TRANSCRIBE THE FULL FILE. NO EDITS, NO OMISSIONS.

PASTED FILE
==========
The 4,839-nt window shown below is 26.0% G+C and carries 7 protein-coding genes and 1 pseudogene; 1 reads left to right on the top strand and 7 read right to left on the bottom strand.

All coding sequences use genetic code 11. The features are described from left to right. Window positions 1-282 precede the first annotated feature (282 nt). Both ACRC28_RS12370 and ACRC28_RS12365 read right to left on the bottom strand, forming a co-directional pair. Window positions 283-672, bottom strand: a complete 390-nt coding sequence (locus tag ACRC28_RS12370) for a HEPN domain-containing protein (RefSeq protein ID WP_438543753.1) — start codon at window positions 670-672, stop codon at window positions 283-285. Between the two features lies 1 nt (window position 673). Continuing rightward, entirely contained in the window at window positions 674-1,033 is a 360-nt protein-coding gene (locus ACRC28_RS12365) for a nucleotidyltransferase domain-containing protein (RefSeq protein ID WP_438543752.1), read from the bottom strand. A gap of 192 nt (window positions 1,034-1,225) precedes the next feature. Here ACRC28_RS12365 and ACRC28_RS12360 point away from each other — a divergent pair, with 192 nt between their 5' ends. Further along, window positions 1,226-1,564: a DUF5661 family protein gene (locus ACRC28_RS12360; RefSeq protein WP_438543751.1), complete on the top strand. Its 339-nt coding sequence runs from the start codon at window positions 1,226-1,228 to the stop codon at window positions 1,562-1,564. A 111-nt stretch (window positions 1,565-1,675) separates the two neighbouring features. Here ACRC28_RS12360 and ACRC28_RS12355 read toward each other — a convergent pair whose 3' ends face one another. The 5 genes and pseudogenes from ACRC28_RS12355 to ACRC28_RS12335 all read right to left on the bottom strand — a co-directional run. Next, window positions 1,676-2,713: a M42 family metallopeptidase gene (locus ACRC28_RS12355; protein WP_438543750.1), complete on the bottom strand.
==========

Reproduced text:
The 4,839-nt window shown below is 26.0% G+C and carries 7 protein-coding genes and 1 pseudogene; 1 reads left to right on the top strand and 7 read right to left on the bottom strand.

All coding sequences use genetic code 11. The features are described from left to right. Window positions 1-282 precede the first annotated feature (282 nt). Both ACRC28_RS12370 and ACRC28_RS12365 read right to left on the bottom strand, forming a co-directional pair. Window positions 283-672, bottom strand: a complete 390-nt coding sequence (locus tag ACRC28_RS12370) for a HEPN domain-containing protein (RefSeq protein ID WP_438543753.1) — start codon at window positions 670-672, stop codon at window positions 283-285. Between the two features lies 1 nt (window position 673). Continuing rightward, entirely contained in the window at window positions 674-1,033 is a 360-nt protein-coding gene (locus ACRC28_RS12365) for a nucleotidyltransferase domain-containing protein (RefSeq protein ID WP_438543752.1), read from the bottom strand. A gap of 192 nt (window positions 1,034-1,225) precedes the next feature. Here ACRC28_RS12365 and ACRC28_RS12360 point away from each other — a divergent pair, with 192 nt between their 5' ends. Further along, window positions 1,226-1,564: a DUF5661 family protein gene (locus ACRC28_RS12360; RefSeq protein WP_438543751.1), complete on the top strand. Its 339-nt coding sequence runs from the start codon at window positions 1,226-1,228 to the stop codon at window positions 1,562-1,564. A 111-nt stretch (window positions 1,565-1,675) separates the two neighbouring features. Here ACRC28_RS12360 and ACRC28_RS12355 read toward each other — a convergent pair whose 3' ends face one another. The 5 genes and pseudogenes from ACRC28_RS12355 to ACRC28_RS12335 all read right to left on the bottom strand — a co-directional run. Next, window positions 1,676-2,713: a M42 family metallopeptidase gene (locus ACRC28_RS12355; protein WP_438543750.1), complete on the bottom strand.